Streaming United?

Streaming United?

Online and mobile streaming: Companies may be paying a lot for Manchester United content, but are customers?

Having recently signed a deal to allow American Satellite Radio firm Sirius XM the rights to stream Manchester United games live across the US (as well as offering a series of other online and mobile-based content as part of the package), the commercial department at Old Trafford are now looking to develop more deals of this kind, notably across Asia.

The deal is just one of a number of recent/planned ‘territorial’ partnerships set up by the club in what is essentially an attempt to exploit the independent value of MUTV and MU Interactive-related content and to maximise the overall commercial potential of the Manchester United brand across the globe.

A similar deal was last year done with Hong-Kong based Telecommunications firm PCCW and the club are widely expected to announce more in the coming year.

It’s all good business for Manchester United in the sense that it gives the club the opportunity to increase its brand presence across the globe at the same time as improving its annual earnings (by anything up to about £20 million, assuming a significant number of additional deals are done)… all by way of providing a service that pretty much already exists anyway (through MUTV).

However, whether or not these deals represent value for money for the brand partners or even, for that matter, the eventual customer/subscriber, is another issue.

In theory, it should benefit them: Association with the Man United brand will enhance the reputation of prospective partners, providing them with exclusive content which in turn should lead to an increased amount of customers/subscribers which subsequently (or, at least, ideally) drives advertising potential and eventually increased profitability for the channel.

Yet, I wonder whether or not it is really worth the money for someone like Sirius…

When the channel announced details of the partnership, the company’s share price reportedly rose 3.8% to $1.69, its highest price since July 2008. If details like this are anything to go by, then Sirius is already getting some sort of return its investment. However, until specific figures on subscription are obtainable, it is hard to determine whether or not the partnership will have made a worthwhile difference.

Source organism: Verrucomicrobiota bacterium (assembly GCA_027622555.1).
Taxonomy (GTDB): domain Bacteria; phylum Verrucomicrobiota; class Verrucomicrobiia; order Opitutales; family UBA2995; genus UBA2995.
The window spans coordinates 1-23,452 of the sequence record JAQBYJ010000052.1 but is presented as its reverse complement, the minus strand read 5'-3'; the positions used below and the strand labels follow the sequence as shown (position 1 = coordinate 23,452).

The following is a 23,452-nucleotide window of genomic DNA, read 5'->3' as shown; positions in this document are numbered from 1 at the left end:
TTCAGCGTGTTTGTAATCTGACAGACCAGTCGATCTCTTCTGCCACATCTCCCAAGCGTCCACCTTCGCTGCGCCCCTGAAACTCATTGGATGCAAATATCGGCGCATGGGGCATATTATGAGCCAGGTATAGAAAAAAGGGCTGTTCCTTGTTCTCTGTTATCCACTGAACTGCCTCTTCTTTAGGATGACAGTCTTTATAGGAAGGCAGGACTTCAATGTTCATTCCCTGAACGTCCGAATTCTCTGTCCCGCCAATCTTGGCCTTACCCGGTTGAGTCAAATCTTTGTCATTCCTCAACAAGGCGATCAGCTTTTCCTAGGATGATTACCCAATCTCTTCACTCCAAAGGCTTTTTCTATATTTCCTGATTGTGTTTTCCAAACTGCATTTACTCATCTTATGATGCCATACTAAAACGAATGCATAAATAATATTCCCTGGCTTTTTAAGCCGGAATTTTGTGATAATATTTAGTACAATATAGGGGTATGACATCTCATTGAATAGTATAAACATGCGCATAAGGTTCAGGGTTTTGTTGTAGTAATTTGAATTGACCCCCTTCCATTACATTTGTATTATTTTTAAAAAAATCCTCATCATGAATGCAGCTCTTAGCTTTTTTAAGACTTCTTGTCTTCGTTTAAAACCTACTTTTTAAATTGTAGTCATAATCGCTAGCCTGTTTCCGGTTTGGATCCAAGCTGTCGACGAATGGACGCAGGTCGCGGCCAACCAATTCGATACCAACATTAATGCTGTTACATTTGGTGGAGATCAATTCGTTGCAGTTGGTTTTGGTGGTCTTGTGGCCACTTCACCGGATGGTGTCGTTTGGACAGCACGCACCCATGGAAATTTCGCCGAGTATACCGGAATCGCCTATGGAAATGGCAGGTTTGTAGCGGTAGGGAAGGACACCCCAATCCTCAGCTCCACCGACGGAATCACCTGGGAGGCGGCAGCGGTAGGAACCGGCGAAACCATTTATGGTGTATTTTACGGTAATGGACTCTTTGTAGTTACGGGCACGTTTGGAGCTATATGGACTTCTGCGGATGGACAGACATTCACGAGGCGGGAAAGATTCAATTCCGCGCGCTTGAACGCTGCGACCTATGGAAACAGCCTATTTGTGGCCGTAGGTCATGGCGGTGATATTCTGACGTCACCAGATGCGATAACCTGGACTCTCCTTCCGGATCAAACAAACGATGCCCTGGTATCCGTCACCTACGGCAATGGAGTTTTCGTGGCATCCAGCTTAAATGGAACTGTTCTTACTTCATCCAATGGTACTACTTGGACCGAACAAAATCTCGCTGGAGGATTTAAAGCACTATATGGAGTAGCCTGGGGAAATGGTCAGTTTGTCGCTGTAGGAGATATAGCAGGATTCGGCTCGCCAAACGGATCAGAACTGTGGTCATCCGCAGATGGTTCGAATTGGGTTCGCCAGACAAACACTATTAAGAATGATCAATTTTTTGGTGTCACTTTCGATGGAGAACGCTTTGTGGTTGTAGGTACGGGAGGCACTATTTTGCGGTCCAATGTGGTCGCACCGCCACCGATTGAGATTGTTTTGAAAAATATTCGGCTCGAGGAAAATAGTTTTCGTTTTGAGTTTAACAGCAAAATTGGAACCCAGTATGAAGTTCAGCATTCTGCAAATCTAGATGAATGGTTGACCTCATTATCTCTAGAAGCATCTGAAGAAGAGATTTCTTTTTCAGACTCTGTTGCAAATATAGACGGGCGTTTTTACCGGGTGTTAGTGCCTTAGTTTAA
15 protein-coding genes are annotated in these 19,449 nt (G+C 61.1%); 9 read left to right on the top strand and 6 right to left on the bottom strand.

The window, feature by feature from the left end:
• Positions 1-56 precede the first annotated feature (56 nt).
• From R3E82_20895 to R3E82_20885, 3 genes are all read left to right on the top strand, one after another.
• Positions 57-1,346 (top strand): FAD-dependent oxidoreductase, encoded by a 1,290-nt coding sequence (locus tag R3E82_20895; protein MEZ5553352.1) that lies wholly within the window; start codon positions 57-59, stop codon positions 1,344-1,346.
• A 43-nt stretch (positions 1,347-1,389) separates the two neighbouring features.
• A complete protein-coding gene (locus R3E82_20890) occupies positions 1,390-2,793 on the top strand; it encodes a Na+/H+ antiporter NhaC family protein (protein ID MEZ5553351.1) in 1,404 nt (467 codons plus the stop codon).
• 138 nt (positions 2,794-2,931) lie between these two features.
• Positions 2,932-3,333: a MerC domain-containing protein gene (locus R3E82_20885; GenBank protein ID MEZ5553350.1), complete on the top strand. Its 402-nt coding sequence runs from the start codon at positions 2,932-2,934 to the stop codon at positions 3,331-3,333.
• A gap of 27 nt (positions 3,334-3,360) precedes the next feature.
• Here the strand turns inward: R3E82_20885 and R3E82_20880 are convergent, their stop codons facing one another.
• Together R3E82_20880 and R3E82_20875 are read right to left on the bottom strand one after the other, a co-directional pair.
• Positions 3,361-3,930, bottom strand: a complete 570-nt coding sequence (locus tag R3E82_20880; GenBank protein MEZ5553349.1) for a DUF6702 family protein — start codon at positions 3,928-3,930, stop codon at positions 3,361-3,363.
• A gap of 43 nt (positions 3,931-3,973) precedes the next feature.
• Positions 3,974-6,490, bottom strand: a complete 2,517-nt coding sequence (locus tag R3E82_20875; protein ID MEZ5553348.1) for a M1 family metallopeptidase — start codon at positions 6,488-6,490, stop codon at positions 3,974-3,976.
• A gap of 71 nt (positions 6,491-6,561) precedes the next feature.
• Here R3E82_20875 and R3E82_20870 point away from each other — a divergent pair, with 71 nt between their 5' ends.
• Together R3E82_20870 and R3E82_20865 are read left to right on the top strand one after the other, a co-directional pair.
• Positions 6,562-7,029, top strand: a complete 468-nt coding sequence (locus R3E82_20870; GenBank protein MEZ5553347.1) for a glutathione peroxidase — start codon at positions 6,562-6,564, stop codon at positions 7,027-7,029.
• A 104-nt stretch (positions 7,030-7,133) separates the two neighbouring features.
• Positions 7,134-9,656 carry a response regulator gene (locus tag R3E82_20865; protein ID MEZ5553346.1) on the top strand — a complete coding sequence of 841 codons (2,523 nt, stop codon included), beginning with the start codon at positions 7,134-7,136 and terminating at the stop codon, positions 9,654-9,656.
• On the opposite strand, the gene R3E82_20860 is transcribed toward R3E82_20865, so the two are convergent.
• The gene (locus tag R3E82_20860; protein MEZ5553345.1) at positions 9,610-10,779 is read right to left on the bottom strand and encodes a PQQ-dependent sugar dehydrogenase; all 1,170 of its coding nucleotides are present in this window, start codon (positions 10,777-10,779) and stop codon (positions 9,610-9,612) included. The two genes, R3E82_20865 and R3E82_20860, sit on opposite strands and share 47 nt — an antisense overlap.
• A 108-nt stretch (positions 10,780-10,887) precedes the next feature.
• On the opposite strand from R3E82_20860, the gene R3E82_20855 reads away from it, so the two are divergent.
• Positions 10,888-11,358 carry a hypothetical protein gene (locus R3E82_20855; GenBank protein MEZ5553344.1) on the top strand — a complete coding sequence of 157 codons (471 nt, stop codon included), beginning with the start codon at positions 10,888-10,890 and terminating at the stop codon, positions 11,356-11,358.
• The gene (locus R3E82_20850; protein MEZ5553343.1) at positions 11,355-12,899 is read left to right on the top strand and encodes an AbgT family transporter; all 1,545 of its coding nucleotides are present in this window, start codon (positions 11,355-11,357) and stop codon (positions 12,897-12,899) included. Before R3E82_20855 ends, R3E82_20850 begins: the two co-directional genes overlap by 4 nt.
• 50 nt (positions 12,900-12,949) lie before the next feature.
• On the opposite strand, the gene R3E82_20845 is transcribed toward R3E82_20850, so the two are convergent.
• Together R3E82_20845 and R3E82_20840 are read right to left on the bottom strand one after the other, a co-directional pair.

More pertinently, I would question who exactly actually subscribes to these types of things? No doubt, media executives and trend experts keep telling us that online and mobile streaming platforms are the ‘future’ of industries such as that of Sports Marketing. Yet, just because more deals of this kind are being done, it doesn’t necessarily mean the world’s public will buy into it.

There is certainly a market for this type of product (which, presumably, is why Manchester United will continue to be able to afford doing it). The sheer number of people interested in football, interested in Manchester United in particular and that are ‘active’ on the internet commands that this will be the case, especially amongst younger people, and especially in Asian territories where there are a lot of people, where ‘fandom’/’fanship’ is typically consumed intensely (as opposed to passively) and where access and pioneering attitudes to technology are high (if you’ll excuse the generalisation).

However, this does not necessarily mean subscription-based or paid-for content will flourish. In fact, it could very well mean the opposite, particularly with the rise of alternative, cheaper (free) options in the form of Peer-to-Peer and content sharing sites.

Indeed, the cumulative efforts of blogs such as, (which provide viewers with match highlights footage, albeit these are not Man United specific) and also P2P sites such as, and (which stream matches live) prove to be a much more powerful as a content-viewing platform. In terms of regular viewership, estimates suggest that one of these sites alone can command as much as 30,000 unique visitors per day.